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Prayer flags above Dingboche. Lhotse and Island Peak in the background.

Friday, March 1, 2013

Carstensz Pyramid trip

I am endeavoring to climb the Seven Summits and for me this means nine climbs. There is the
ongoing dispute on how you define Australia (do you include New Guinea?) and I had a personal
problem viewing Mount Elbrus as being in Europe so I climbed Mont Blanc just to be safe.
Carstensz Pyramid was number 8 of 9 of the Seven Summits for me.

I left Denver on August 10 bound for New Guinea. After briefly being a tourist in Singapore and
Jakarta, I found myself in Timika, New Guinea on the 14th. We then flew in a Cessna to Sugapa
where we spent the balance of the day doing final packing and enjoying a very different culture.
This was my first exposure to penis gourds!


The airport at Sugapa


Hanging out with the locals


I don't think we are in Kansas anymore

Our guided group of four clients, two guides, 17 official porters and 8 "hanger-onners" left on the
morning of the 15th for our six day trek to the base camp of Carstensz Pyramid. We used
motorcycles to cover the first four miles and then walked for only about two hours to a small
village where we were made to stop while our guides sorted out some problems with the local
people. Apparently a previous, unrelated group had stiffed the porters of their fees and we
weren't going anywhere until we paid the bill. Fortunately I'd chosen Adventure Indonesia for
this trip and they fully took care of this with no cost to me.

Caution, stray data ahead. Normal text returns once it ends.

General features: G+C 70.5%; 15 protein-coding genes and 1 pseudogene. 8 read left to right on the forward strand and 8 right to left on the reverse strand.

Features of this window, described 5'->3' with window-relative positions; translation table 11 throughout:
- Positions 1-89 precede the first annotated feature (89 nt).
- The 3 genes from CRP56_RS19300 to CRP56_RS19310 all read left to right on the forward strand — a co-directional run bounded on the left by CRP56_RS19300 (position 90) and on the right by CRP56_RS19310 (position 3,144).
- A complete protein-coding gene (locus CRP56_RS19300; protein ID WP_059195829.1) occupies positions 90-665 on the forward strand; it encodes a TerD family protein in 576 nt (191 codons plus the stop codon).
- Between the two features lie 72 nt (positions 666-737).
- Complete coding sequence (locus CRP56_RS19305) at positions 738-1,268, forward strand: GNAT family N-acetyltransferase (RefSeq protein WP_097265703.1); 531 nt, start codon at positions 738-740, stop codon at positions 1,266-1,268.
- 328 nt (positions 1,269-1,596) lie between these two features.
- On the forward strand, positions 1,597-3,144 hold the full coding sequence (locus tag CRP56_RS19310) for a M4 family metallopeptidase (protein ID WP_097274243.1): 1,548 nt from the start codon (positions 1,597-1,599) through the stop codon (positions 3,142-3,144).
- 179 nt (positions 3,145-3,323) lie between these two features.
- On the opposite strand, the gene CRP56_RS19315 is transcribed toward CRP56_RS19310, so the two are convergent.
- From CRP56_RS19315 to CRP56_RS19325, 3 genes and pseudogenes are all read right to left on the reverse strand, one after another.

Negotiating the payment of a prior group's porter bill


A typical hut. I'm not sure about the side-effects of the central heating system.

The next 4 1/2 days were spent slogging through the jungles. Temperatures were surprisingly
cool; we even needed warm coats in the evening, and this was a huge blessing. The trek is billed
as the world's toughest trek and I saw no reason to disagree. The best way to describe it is
relentless. We walked through deep mud and water for hours. The trail was forever going up or
down something very steep and slippery. It seemed like you could hurt yourself on something at
every step. 

The trail through the jungle

Jungle trail

Mud, mud and more mud

We wore rubber boots but they were full of water and mud for most of the time. We crossed
powerful rivers on slimy logs, walked on webs of tree roots 10' off the ground, and at times
even partially climbed up trees as part of the trail. It would rain for hours every day and was
impossible to stay clean or dry. 

River crossing

On the final day we crossed New Zealand Pass at about 14,000' and dropped down to about
13,400' where we set up our base camp by a nice lake. In many ways this was the easiest day
because we were walking on a rocky trail similar to what you would typically find in Colorado.
We'd had small glimpses of the mountain on day four, but this was really the first time we had
a decent look at our objective.

New Zealand Pass

Our first good look at Carstensz Pyramid from New Zealand Pass

The north face of Carstensz Pyramid. The traverse is at the top of the shadowed couloir on the right side.

We arose at 1 am the next morning for a 2 am alpine start and found we had the best weather
of our journey. There were no clouds at all, and it was perhaps 50 degrees with no wind. We